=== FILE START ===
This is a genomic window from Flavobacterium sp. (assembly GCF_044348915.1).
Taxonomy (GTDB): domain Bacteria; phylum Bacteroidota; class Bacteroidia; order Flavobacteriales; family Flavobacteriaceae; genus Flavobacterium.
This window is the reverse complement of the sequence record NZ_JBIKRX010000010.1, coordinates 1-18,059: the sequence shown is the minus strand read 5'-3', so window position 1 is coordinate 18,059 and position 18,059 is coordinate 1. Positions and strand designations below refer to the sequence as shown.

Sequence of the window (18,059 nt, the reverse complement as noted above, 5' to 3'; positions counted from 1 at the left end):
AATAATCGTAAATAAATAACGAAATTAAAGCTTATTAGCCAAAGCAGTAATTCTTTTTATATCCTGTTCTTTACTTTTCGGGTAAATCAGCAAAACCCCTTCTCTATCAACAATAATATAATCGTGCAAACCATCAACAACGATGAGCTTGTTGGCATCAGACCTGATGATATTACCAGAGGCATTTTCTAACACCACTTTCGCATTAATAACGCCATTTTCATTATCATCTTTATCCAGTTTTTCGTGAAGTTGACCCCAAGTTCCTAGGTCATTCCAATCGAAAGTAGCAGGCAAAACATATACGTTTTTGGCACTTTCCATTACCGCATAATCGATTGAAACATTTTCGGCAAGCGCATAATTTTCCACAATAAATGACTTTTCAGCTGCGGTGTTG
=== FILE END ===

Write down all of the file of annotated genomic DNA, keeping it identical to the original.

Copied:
This is a genomic window from Flavobacterium sp. (assembly GCF_044348915.1).
Taxonomy (GTDB): domain Bacteria; phylum Bacteroidota; class Bacteroidia; order Flavobacteriales; family Flavobacteriaceae; genus Flavobacterium.
This window is the reverse complement of the sequence record NZ_JBIKRX010000010.1, coordinates 1-18,059: the sequence shown is the minus strand read 5'-3', so window position 1 is coordinate 18,059 and position 18,059 is coordinate 1. Positions and strand designations below refer to the sequence as shown.

Sequence of the window (18,059 nt, the reverse complement as noted above, 5' to 3'; positions counted from 1 at the left end):
AATAATCGTAAATAAATAACGAAATTAAAGCTTATTAGCCAAAGCAGTAATTCTTTTTATATCCTGTTCTTTACTTTTCGGGTAAATCAGCAAAACCCCTTCTCTATCAACAATAATATAATCGTGCAAACCATCAACAACGATGAGCTTGTTGGCATCAGACCTGATGATATTACCAGAGGCATTTTCTAACACCACTTTCGCATTAATAACGCCATTTTCATTATCATCTTTATCCAGTTTTTCGTGAAGTTGACCCCAAGTTCCTAGGTCATTCCAATCGAAAGTAGCAGGCAAAACATATACGTTTTTGGCACTTTCCATTACCGCATAATCGATTGAAACATTTTCGGCAAGCGCATAATTTTCCACAATAAATGACTTTTCAGCTGCGGTGTTG